Fliedner thought Collins had put the muzzle of the eleven-inch navy revolver in his mouth and pulled the trigger. He observed the revolver in Collins's left hand but must have dismissed the fact that the dead man was right handed. Three chambers of that gun were empty, but only one wound to Collins's head was evident. According to the Plain Dealer, Fliedner saw no bullet hole on the headboard, but there was a hole in the wall that looked to be recent and the right size. It was never verified that a bullet was found in the wall. An autopsy one year later would note a nick on the headboard of the bed and another in the closet woodwork and a piece of flattened lead on the floor. If the hole in the wall and the ricochet bullet on the floor accounted for two of the empty chambers of the gun, what happened to the third?

The bedclothes were neatly pulled up to just above his waist. This led the coroner to believe death was instantaneous and there was no movement of the body. No mention was made of blood spatter, just the blood-soaked pillow.

An unopened razor lay on the left side of the bed near the killing weapon, and Mary Collins's derringer lay on the right side of the bed. It apparently had not been fired.

The bed chamber was in perfect order. It looked as though Charles Collins had retired as usual. His clothing was draped over a chair near the bed, and his shoes and stockings were on the floor close by. His collar with the necktie tucked inside was on a stand in front of the mirror. Curiously, his vest was found under the mattress at the head of the bed. No explanation was ever given for this. Perhaps there was something of value in the pocket?

An envelope addressed to his wife was found in a basket on a stand. Thinking it might be a suicide note, the coroner snatched it up. It was not what he had hoped. It read: "No. 10 will leave at 11:15. No. 8 at 2:45."

Fliedner noted that Collins's valuables had not been disturbed. A diamond pin and studs, which were still affixed to his shirt, as well as his money and watch, were given to a friend for safe keeping.

Collins's friends and family were in a state of shock at his death, particularly the horrific way he died. They went back over the preceding few weeks trying to make sense of it.

Collins had a sensitive nature and was deeply upset about the lives lost in the catastrophic accident. He wept openly — like a child — when he first saw the vast pile of rubble, the fires, the bodies and the thieves who preyed on the dead and weakened victims. He did not hesitate to wade into the waist-deep, frigid water of the creek where the train landed to help save as many as he could. For three weeks after the accident, he often broke down in tearful grief.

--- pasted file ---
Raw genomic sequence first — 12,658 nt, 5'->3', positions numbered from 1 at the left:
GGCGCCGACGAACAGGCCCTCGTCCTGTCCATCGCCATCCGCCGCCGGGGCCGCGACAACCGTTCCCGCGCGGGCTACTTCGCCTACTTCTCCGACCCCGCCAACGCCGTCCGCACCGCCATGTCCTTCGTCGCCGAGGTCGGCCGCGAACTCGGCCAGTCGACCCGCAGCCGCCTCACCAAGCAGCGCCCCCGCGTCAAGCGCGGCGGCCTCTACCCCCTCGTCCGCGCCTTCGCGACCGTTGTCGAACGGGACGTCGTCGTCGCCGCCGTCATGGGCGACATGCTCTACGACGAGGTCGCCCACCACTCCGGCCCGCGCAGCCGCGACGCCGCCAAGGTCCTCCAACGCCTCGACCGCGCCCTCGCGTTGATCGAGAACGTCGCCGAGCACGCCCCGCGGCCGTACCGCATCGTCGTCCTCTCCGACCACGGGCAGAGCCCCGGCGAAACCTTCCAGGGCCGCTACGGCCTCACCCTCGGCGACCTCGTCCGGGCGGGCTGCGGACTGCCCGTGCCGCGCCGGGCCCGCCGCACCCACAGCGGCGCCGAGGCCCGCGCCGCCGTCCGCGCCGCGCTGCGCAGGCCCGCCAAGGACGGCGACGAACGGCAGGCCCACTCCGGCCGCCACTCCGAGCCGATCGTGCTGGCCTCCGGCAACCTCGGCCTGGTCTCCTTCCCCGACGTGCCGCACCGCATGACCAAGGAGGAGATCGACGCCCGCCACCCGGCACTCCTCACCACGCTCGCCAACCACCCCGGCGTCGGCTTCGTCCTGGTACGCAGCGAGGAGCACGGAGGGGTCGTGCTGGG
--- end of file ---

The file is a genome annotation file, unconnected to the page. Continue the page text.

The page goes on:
On New Year's Day at his in-laws' house in Ashtabula, he walked out onto the porch for a bit of fresh air. A passerby wished him a Happy New Year, and Collins returned the greeting. He then went back in the house and sat down to breakfast, but he did not eat. Instead, his emotions spilled out. "John wished me a happy New Year. How can it be a happy New Year to me?" he asked.

Even before the accident, Collins had complained of being overworked. "If they don't give me help in my work, I shall go crazy," he told a professional friend. Overwork, combined with the devastation of the wreck, took its toll on him.

Collins was considered to be at the top of his profession. He was a much-admired man. The Collinwood district in Cleveland was named for him. Most of his colleagues agreed he was extremely conscientious. "There is not a better track or construction engineer in the country than Charlie Collins," said Lake Shore general superintendent Charles Paine.

Collins was born in Brunswick, New York, in 1826 to Dr. Robert L. and Amelia Collins. After receiving a liberal education at an eastern college, he graduated from the Rensselaer Polytechnic Institute and was full of promise.

His thirty-year career with the railroads began in New England, where he was in charge of work on the Boston and Albany Railroad. He came to Ohio in 1849 to take charge of locating the Cleveland, Cincinnati, Chicago and Indianapolis road. He moved to the Painesville & Ashtabula Railroad as superintendent for a short period. When the Lake Shore & Michigan Southern Railroad consolidated, he became its chief engineer and helped to locate its road. He remained with the LS&MS until the end, except for a brief time during the construction of the Mahoning Railroad.